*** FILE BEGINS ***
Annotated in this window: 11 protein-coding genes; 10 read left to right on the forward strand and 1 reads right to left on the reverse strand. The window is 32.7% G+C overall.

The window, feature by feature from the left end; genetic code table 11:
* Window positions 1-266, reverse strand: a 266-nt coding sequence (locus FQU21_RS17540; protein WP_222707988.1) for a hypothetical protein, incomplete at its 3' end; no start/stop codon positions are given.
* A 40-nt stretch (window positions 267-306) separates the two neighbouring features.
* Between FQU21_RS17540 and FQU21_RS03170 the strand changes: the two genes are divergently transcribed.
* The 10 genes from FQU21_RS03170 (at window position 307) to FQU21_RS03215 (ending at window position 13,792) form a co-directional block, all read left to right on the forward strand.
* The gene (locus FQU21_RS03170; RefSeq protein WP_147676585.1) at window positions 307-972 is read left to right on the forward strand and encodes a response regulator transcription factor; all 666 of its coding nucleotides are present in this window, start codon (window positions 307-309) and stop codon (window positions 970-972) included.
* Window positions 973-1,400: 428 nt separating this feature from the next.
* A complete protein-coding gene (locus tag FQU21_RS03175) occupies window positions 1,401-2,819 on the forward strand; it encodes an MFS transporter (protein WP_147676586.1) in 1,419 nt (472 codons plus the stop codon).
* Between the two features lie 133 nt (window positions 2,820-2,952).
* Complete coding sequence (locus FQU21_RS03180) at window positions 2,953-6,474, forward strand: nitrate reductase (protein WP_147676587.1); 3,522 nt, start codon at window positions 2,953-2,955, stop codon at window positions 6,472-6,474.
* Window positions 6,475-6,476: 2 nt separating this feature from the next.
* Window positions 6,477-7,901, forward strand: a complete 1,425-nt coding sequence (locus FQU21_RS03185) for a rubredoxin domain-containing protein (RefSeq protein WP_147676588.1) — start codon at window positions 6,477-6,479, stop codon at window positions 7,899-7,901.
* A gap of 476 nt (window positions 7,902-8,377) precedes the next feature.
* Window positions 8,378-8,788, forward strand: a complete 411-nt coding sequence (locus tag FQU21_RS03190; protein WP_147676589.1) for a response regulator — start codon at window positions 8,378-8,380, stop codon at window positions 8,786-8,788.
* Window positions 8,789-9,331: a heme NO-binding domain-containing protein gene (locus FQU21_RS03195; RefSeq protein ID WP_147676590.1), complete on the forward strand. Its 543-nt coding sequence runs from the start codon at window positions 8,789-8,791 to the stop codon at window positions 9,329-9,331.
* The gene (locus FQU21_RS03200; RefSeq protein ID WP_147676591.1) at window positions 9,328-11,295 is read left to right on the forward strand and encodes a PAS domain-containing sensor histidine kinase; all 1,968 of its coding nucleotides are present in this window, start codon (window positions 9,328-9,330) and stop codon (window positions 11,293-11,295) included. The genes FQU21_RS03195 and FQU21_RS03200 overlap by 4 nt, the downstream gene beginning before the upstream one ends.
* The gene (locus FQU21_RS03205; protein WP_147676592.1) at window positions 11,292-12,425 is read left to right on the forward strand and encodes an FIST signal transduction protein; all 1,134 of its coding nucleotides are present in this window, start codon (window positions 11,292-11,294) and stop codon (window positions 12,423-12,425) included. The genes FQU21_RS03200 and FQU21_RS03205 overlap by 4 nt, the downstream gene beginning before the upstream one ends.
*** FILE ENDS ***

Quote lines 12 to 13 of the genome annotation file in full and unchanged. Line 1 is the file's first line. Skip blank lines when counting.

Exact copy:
* Window positions 6,475-6,476: 2 nt separating this feature from the next.
* Window positions 6,477-7,901, forward strand: a complete 1,425-nt coding sequence (locus FQU21_RS03185) for a rubredoxin domain-containing protein (RefSeq protein WP_147676588.1) — start codon at window positions 6,477-6,479, stop codon at window positions 7,899-7,901.